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I wonder how one manages to use BLAS level 3 operations in the multifrontal sparse decomposition algorithm. As far as I understand, the algorithm proceeds as follows:

  1. For each row/column pair, assemble the dense matrix corresponding to its nonzero entries. Write this matrix as $$ M = \begin{pmatrix} \alpha & a^T \\ a & A \end{pmatrix}. $$

  2. Decompose the first row/column of this matrix, $$ M = \begin{pmatrix} 1 & \\ a/\alpha & \mathbb{I} \end{pmatrix} \begin{pmatrix} \alpha & \\ & A - a a^T/\alpha \end{pmatrix} \begin{pmatrix} 1 & a^T/\alpha \\ & \mathbb{I} \end{pmatrix} . $$

  3. Add the resulting $A - aa^T/\alpha$ into the $M$s for row/column pairs later in the decomposition.

Each of these steps performs $\mathcal{O}(n^2)$ operations on $\mathcal{O}(n^2)$ data, so cannot be done using BLAS3 operations. In order to fix this, one would have to block several decomposition steps (step 2.) together, but then I wonder how such a method would differ from the supernodal approach.

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You have essentially answered your own question. To exploit BLAS3 routines (e.g. dgemm) in sparse matrix factorization, you have to identify the supernodes and then operate on those as dense blocks.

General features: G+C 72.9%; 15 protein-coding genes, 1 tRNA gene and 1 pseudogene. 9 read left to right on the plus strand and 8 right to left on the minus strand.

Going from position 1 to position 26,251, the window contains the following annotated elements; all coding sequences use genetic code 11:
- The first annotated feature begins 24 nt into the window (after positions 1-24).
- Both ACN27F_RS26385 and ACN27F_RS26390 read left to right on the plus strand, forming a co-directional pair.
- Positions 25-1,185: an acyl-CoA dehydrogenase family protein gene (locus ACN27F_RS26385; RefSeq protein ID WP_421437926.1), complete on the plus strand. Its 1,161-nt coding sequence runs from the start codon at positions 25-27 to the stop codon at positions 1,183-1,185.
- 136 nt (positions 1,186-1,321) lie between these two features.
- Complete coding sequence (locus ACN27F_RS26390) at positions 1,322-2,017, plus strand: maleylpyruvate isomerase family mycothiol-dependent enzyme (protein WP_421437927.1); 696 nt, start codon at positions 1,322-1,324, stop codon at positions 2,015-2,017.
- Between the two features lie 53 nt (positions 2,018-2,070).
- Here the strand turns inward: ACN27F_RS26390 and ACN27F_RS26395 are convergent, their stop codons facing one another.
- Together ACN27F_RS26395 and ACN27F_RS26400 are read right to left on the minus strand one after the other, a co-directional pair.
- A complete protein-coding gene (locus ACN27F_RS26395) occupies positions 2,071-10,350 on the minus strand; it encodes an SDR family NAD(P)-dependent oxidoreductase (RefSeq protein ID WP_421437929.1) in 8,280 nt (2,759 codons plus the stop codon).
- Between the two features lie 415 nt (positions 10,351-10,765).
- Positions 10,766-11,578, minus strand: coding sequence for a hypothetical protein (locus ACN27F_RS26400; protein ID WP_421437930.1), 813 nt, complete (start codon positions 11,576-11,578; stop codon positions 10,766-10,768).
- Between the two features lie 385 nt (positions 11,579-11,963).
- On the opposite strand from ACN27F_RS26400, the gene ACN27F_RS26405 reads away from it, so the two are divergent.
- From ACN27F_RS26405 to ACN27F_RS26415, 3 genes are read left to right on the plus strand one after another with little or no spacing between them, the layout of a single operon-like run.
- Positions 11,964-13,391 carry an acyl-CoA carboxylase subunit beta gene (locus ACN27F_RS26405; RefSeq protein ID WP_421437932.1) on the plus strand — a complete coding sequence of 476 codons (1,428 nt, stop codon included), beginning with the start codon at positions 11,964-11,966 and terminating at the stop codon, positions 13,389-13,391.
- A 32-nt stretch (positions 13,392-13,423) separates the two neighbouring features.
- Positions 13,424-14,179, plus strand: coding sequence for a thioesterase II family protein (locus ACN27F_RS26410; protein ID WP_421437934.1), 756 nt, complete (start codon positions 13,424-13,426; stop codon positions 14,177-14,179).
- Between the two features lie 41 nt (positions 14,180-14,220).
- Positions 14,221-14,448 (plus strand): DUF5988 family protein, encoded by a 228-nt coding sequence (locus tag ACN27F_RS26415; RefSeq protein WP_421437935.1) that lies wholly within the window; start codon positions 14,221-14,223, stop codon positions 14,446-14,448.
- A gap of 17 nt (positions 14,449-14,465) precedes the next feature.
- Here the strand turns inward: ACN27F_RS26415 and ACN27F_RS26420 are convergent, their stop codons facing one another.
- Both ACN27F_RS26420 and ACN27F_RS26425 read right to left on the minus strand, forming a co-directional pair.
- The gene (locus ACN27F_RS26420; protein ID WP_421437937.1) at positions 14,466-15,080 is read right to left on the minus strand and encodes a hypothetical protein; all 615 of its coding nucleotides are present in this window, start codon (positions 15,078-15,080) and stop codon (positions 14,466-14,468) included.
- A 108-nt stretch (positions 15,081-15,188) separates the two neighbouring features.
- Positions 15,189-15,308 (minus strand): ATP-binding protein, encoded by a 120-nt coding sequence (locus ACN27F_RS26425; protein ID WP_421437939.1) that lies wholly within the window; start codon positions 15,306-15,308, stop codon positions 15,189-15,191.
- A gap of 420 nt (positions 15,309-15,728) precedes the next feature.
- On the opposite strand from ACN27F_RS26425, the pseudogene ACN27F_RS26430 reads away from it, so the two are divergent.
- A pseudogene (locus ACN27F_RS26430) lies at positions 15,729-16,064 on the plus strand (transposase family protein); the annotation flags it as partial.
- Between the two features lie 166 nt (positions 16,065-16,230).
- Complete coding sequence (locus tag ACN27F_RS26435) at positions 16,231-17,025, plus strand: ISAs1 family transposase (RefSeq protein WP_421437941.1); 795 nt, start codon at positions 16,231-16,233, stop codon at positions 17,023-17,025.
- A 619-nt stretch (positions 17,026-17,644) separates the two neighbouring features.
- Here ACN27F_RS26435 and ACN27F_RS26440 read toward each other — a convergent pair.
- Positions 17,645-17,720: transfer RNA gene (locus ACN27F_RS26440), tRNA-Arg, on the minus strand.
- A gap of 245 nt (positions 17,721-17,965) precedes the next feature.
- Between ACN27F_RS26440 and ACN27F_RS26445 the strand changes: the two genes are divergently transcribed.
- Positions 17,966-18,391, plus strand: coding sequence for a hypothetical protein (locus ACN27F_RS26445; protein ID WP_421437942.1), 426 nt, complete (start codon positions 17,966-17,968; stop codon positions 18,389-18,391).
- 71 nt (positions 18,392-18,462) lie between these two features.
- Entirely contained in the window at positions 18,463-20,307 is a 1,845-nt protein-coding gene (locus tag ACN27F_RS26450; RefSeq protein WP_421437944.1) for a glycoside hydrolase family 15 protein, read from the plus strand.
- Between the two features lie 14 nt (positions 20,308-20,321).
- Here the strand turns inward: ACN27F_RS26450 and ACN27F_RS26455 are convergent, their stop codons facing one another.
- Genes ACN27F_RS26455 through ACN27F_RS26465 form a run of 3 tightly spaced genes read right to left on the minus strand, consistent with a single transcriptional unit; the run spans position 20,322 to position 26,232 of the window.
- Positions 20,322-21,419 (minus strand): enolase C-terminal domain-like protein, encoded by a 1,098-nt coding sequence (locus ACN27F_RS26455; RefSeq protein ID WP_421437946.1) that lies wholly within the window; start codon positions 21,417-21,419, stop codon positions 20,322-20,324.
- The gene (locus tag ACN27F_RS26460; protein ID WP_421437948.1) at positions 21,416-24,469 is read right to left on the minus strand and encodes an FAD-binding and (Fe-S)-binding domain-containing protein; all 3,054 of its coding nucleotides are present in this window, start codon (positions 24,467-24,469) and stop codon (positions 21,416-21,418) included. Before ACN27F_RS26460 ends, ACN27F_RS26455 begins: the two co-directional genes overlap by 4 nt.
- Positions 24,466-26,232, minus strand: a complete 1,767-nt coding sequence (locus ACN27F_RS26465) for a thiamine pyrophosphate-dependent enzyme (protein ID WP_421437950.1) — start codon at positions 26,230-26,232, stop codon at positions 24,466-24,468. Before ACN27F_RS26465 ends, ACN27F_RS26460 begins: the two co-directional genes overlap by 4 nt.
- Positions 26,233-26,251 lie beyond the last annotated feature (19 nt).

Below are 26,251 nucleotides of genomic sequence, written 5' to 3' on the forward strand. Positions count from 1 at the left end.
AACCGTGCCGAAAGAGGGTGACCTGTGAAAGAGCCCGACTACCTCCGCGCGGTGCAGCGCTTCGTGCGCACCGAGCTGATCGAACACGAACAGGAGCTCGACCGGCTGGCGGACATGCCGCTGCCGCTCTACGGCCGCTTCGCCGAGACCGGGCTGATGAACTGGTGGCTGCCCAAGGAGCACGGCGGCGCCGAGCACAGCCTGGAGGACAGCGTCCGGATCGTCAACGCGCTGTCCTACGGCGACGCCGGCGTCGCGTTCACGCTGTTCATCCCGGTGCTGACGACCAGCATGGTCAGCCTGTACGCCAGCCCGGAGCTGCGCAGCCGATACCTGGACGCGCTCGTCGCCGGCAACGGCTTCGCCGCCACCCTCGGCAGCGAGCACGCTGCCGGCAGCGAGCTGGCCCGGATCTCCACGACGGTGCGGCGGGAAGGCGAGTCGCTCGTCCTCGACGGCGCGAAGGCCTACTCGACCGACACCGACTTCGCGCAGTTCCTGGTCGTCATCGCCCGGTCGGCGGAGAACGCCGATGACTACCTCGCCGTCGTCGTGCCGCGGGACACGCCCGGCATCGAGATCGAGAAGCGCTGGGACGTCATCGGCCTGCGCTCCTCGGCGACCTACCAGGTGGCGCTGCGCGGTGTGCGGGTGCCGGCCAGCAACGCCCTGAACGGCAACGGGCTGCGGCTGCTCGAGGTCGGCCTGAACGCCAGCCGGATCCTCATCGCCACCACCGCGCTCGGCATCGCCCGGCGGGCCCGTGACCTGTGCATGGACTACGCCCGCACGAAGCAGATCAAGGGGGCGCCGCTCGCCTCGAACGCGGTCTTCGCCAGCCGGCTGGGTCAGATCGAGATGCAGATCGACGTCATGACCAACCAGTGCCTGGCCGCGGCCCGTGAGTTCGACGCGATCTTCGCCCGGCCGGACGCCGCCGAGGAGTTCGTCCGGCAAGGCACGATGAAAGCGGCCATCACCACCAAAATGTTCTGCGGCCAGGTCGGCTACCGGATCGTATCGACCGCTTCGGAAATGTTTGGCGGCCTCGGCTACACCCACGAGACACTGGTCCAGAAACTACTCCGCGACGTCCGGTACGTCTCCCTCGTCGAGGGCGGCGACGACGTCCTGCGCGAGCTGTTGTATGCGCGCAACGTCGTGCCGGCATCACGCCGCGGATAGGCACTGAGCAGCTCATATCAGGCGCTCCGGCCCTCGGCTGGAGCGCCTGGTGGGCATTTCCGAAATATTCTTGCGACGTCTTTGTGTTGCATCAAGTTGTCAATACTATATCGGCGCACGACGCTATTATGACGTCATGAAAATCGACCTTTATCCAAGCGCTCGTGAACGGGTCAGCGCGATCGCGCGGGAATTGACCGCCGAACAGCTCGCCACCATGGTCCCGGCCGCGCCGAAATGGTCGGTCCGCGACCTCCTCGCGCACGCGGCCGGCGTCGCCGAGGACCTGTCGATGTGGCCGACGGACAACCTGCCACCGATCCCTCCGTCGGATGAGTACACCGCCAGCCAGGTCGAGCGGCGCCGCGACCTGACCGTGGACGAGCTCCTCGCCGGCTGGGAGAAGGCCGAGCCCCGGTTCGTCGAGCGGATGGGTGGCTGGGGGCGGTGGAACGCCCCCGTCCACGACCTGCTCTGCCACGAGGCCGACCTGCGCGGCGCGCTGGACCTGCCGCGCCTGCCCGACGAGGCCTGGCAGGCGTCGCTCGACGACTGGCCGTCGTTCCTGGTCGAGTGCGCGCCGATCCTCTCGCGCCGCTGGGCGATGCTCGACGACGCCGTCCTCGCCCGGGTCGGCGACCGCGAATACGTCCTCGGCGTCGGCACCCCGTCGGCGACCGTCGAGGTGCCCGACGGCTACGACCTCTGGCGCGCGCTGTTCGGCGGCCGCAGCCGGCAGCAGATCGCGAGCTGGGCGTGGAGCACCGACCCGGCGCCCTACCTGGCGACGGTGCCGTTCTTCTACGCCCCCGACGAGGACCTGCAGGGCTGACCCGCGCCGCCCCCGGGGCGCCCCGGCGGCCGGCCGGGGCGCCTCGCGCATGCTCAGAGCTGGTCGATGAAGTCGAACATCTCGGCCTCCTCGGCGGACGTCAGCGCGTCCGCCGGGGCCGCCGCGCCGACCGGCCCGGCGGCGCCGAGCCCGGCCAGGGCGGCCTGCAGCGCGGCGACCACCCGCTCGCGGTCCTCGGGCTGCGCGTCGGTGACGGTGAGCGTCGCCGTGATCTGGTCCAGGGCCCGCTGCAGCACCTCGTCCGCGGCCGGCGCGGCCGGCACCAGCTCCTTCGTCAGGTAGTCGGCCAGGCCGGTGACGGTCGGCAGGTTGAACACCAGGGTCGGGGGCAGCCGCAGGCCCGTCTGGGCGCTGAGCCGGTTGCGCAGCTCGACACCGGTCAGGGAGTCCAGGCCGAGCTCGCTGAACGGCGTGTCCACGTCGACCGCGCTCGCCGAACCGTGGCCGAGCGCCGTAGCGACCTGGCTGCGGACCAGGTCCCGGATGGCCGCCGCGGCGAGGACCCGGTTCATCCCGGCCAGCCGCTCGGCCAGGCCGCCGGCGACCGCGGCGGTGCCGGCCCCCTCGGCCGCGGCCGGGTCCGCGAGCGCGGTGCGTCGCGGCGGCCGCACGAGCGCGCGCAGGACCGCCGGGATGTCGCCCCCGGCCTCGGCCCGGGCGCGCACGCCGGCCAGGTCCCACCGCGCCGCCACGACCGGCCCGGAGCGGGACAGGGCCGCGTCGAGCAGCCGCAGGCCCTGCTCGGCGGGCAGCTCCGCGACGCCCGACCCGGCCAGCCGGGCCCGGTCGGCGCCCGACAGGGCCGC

There really is no single factorization approach that can be called the supernodal method. Both modern left looking codes (e.g. SuperLU) and multifrontal codes (e.g. UMFPACK) operate on supernodes.

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The nomenclature used in the literature is misleading. High-performance implementations of both the supernodal as well as the multifrontal methods operate on supernodes, i.e. multiple columns rather than single columns. The difference between the two methods lies in how they propagate the Schur complement: when the supernodal method tackles column (or supernode) $k$, it takes the $k$th column of $A$ and updates it with the Schur complements of the columns $1:k-1$. A more accurate name for the supernodal method would hence be "left-looking". The multifrontal method, on the other hand, does some more intricate bookkeeping for the Schur complements which resembles (but is distinct from) a right-looking factorisation method.

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